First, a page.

Friday, August 12, 2011

Arizona appeals immigration ruling to Supreme Court

Gov. Jan Brewer wants to revive the state's controversial immigration law, SB 1070

Arizona Gov. Jan Brewer appealed to the Supreme Court to revive the state's disputed immigration policing law, seeking a ruling that could free states to take aggressive enforcement action against illegal immigrants.

"Arizona bears the brunt of the problems caused by illegal immigration [and] is the gateway to nearly half of the nation's illegal border crossings," said former Solicitor General Paul Clement on behalf of the state.

Clement, who served during the George W. Bush administration, urged the justices Wednesday to rebuke the Obama administration for its "extraordinary step" of intervening in court to block the Arizona law, known as SB 1070, from taking effect.

If the justices agree to take up the Arizona case, they would hear arguments in the winter and probably hand down a ruling in late spring as the presidential race gets underway.

Last year, Arizona took center stage in the immigration debate when its lawmakers directed police to check the immigration status of people they lawfully stopped and suspected of being in the country illegally. The state said its stepped-up enforcement was intended to "discourage and deter" illegal immigrants from living or working in Arizona.

But the Obama administration went to court in Phoenix along with immigrant rights advocates, arguing that the federal government has exclusive control over immigration enforcement. The administration said its policy was to arrest and deport criminals, gang members and drug dealers who were illegal immigrants. By implication, officials indicated they did not seek to round up hundreds of thousands of illegal immigrants who were working or living in this country.

The administration won rulings from a federal judge in Phoenix and the U.S. 9th Circuit Court of Appeals in San Francisco, putting the Arizona policing measure on hold.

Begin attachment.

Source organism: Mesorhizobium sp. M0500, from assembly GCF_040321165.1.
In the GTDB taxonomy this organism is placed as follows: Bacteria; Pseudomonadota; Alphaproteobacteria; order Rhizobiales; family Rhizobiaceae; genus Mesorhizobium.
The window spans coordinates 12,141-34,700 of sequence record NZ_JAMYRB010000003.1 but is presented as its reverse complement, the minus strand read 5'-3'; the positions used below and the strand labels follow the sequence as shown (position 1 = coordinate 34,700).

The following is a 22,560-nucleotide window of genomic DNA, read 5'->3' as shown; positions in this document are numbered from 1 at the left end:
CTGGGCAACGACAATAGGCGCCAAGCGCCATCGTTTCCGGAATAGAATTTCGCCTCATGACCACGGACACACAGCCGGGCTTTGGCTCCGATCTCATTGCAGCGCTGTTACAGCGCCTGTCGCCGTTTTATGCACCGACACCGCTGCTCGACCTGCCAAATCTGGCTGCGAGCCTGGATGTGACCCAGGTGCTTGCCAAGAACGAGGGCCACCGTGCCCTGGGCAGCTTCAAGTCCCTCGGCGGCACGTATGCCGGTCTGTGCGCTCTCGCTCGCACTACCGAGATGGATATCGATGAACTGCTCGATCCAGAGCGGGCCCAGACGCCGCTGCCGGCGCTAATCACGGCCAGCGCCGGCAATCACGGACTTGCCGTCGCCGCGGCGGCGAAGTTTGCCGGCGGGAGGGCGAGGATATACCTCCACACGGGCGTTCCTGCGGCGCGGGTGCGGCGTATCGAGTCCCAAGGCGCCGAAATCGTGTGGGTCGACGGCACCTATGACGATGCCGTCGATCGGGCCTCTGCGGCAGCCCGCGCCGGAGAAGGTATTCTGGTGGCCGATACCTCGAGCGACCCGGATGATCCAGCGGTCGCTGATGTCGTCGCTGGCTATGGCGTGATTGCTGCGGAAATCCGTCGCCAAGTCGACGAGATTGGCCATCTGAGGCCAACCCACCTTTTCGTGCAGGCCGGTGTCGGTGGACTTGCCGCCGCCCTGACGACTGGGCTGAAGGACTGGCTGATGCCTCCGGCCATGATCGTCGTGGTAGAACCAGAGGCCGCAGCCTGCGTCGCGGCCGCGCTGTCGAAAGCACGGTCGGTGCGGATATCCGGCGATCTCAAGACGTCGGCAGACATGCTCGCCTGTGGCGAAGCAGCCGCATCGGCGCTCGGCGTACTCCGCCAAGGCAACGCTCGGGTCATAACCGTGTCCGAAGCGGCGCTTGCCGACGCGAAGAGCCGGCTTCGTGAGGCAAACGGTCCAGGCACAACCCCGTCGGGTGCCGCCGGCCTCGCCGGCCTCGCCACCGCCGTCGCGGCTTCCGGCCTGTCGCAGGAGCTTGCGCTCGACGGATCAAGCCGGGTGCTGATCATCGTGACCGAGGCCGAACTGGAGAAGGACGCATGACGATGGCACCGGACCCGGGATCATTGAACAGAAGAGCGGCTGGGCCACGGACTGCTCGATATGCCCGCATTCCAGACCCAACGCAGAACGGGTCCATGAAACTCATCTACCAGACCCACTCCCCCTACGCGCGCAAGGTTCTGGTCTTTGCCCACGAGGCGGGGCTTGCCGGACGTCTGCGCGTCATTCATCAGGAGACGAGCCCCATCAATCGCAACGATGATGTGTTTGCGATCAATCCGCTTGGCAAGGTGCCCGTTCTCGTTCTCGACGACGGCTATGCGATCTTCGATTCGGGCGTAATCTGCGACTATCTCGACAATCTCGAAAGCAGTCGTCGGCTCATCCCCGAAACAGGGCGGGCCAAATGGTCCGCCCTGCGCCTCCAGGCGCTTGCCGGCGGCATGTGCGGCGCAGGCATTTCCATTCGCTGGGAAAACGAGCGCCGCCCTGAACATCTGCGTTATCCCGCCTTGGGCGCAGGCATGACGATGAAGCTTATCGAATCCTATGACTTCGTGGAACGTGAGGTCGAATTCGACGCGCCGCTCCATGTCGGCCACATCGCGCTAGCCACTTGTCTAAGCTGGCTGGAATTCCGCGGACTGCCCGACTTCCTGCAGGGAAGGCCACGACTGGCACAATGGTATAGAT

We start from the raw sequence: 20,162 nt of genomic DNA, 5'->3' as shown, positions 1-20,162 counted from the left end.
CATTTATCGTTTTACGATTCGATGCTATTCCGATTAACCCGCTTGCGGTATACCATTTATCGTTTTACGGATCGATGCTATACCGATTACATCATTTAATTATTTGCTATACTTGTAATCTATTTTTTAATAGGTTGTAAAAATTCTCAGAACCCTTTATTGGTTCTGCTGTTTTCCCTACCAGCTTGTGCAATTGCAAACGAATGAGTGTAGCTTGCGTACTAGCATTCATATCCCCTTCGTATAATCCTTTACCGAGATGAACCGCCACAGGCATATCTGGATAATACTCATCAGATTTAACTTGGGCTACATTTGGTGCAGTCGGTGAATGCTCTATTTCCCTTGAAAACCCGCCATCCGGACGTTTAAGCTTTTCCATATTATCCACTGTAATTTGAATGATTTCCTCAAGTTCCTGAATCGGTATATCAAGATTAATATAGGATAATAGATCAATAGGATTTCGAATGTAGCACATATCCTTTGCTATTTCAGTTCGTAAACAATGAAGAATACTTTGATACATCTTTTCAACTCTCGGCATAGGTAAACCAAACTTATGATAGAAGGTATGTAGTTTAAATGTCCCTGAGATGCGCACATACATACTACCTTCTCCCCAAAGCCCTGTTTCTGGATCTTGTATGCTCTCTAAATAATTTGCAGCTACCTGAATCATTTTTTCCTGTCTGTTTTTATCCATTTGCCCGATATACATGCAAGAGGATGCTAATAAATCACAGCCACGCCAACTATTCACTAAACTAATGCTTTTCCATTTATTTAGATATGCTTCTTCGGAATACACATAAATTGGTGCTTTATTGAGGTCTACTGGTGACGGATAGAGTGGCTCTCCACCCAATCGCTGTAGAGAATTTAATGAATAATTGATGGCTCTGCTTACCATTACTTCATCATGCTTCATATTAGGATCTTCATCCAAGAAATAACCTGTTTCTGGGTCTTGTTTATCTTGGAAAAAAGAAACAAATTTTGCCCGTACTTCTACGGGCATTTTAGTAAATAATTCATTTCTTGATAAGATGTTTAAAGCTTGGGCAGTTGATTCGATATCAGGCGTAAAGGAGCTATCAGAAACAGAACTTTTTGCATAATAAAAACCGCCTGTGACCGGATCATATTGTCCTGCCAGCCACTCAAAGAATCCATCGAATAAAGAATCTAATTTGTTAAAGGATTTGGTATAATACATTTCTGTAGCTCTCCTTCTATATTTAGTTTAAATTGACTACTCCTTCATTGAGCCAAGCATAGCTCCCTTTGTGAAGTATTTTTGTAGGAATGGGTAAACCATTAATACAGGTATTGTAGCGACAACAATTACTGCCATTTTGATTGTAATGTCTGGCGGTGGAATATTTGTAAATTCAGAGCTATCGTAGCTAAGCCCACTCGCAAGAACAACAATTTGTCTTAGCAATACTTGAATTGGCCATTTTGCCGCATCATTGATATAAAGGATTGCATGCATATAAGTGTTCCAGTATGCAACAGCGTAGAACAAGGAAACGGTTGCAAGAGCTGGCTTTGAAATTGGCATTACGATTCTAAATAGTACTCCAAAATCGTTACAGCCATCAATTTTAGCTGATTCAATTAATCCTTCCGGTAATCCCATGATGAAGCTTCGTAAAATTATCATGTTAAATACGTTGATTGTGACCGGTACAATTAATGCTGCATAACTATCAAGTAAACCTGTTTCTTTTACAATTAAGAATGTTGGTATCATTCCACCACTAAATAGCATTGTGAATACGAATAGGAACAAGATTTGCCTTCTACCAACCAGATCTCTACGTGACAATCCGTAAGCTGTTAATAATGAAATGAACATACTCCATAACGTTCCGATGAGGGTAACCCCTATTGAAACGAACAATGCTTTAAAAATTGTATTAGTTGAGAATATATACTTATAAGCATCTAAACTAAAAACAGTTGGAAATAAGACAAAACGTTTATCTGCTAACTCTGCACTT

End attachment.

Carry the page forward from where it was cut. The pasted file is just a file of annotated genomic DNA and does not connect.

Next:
In appealing those decisions, Clement said the states had a basic "police power" that allowed them to enforce the law within their borders. Moreover, he said, illegal immigration has a "disproportionate impact" on states such as Arizona, which justifies extra enforcement measures.

Following Arizona's lead, Georgia, Alabama and Utah have adopted similar enforcement laws. In addition, Clement cited measures in Indiana, Missouri, Oklahoma, Rhode Island, South Carolina and Tennessee that authorize police to check the immigration status of those they arrest.

But most of those measures face legal challenges, and several have been blocked from going into effect.

At issue in all of these cases is whether states may enforce the immigration laws more aggressively than the federal government.

Arizona's legal position got a boost in May when the Supreme Court, in a 5-3 decision, upheld a state employment law that would take away the business licenses of employers who knowingly hired illegal workers. It was challenged by companies and civil rights advocates who argued that the state penalties conflicted with federal law. But Chief Justice John G. Roberts Jr. said the court was wary of striking down a state law unless Congress made clear states have no enforcement role.

In his appeal on the SB 1070 case, Clement argued that Congress wanted the state to play a "cooperative" role in enforcing the immigration laws.

Omar Jadwat, an immigrant rights lawyer for the American Civil Liberties Union, said he doubted the state would prevail in the high court.